Interest rate risk is the risk that prices of fixed income securities generally increase when interest rates decline and decrease when interest rates increase. The Fund may lose money if short-term or long-term interest rates rise sharply or otherwise change in a manner not anticipated by the Fund Manager.


Counterparty Risk

The Fund will be subject to the risk of the inability or refusal of payment or clearing institutions, principals or other service providers or other counterparties to its transactions, to perform or to perform in time under such services or transactions. Any such failure, refusal or delay, whether due to insolvency, bankruptcy or other causes, could subject the Fund to substantial losses. It is expected that the Fund Manager will seek to mitigate these risks by reviewing the creditworthiness and reliability of all service providers and counterparties and only entering into transactions with those parties that the Fund believes to be creditworthy and reliable.


Political Risks

Investment results may be adversely affected by developments in countries in which the Fund Assets or counterparties are located. This may result in a partial or complete loss by the Fund as a result of the breakdown of the country’s financial system. Such developments include, without limitation: war; civil unrest, ranging from protests to civil war; changes in the political situation and/or government of a country; acts of terrorism; expropriation and creeping expropriation; and inability to transfer moneys cross-border or convert moneys to hard currency.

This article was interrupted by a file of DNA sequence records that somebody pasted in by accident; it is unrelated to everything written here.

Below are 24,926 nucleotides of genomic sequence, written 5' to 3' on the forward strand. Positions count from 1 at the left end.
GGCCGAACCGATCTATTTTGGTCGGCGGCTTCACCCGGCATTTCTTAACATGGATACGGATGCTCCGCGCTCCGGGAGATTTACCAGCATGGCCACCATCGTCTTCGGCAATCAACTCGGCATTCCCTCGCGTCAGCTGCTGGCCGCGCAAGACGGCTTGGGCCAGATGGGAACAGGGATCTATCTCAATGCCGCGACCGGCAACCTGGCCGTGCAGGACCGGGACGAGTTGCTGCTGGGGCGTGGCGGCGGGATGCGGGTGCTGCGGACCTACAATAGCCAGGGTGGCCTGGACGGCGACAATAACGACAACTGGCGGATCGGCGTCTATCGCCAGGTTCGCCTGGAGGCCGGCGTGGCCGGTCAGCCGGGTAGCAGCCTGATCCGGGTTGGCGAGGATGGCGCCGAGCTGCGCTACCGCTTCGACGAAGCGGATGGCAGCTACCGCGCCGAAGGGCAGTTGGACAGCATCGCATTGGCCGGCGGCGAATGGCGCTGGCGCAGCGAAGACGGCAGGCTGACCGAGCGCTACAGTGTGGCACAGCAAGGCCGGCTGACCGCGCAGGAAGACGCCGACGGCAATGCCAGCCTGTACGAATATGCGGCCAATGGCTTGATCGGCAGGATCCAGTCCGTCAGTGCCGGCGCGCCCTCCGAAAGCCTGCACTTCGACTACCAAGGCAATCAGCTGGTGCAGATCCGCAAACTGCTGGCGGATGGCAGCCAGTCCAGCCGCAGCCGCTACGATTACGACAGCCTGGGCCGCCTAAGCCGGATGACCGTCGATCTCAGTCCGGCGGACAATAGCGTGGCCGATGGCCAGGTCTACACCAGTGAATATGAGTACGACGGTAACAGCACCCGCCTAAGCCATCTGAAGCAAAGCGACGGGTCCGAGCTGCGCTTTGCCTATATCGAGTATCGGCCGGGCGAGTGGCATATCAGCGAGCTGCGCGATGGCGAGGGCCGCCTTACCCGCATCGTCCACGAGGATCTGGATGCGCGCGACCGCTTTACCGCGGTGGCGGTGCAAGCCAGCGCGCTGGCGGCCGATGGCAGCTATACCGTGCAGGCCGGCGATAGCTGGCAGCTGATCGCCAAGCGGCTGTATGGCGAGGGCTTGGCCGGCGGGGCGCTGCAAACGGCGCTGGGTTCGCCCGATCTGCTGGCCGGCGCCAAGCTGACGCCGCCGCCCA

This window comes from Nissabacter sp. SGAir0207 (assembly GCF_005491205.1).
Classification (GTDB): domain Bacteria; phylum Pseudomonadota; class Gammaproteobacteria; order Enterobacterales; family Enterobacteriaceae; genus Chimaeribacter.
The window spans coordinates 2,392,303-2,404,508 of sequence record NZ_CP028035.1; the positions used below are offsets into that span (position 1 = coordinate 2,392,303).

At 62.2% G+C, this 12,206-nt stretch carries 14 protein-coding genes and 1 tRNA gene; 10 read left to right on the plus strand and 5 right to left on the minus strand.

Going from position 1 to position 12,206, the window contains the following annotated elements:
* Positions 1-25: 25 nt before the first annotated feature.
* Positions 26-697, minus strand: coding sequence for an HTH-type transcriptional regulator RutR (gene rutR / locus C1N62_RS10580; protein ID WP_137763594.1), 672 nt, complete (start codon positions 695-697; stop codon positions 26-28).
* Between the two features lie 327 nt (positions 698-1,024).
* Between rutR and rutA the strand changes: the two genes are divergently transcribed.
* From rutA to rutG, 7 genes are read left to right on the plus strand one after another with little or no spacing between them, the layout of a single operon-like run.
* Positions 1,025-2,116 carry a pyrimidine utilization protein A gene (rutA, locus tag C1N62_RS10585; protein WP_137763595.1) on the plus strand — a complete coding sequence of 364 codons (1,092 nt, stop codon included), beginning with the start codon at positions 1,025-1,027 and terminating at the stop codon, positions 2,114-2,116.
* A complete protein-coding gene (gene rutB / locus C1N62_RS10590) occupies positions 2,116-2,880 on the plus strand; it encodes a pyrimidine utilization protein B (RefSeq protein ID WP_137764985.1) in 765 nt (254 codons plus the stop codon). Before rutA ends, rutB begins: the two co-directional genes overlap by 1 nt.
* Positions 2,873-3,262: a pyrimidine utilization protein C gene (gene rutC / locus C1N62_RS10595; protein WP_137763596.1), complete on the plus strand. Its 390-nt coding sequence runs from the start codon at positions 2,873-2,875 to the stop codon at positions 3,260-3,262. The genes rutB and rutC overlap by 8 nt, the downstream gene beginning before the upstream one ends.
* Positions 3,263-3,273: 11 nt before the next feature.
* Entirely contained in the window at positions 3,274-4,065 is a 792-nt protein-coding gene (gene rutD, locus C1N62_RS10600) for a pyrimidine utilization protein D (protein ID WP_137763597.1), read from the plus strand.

Legislation Risk

The regulatory and tax environment for investment funds in general as well as certain financial instruments and other types of investments are evolving and changes therein may adversely affect both the Fund’s ability to pursue its investment strategies and the value of its Fund Assets. The effect of any future regulatory or tax change on the Fund is impossible to predict. The fiscal status of the Fund may change during the term of the Fund. The Unitholders are urged to seek fiscal advice before participating in the Fund.

Unclear rules and regulations and conflicting advice may result in a breach of rules and regulations applicable to the Fund. Resulting fines and other sanctions and possible damage to the reputation of the Fund, the Fund Manager and other connected persons may result in a negative impact on the Net Asset Value of the Fund and the Units.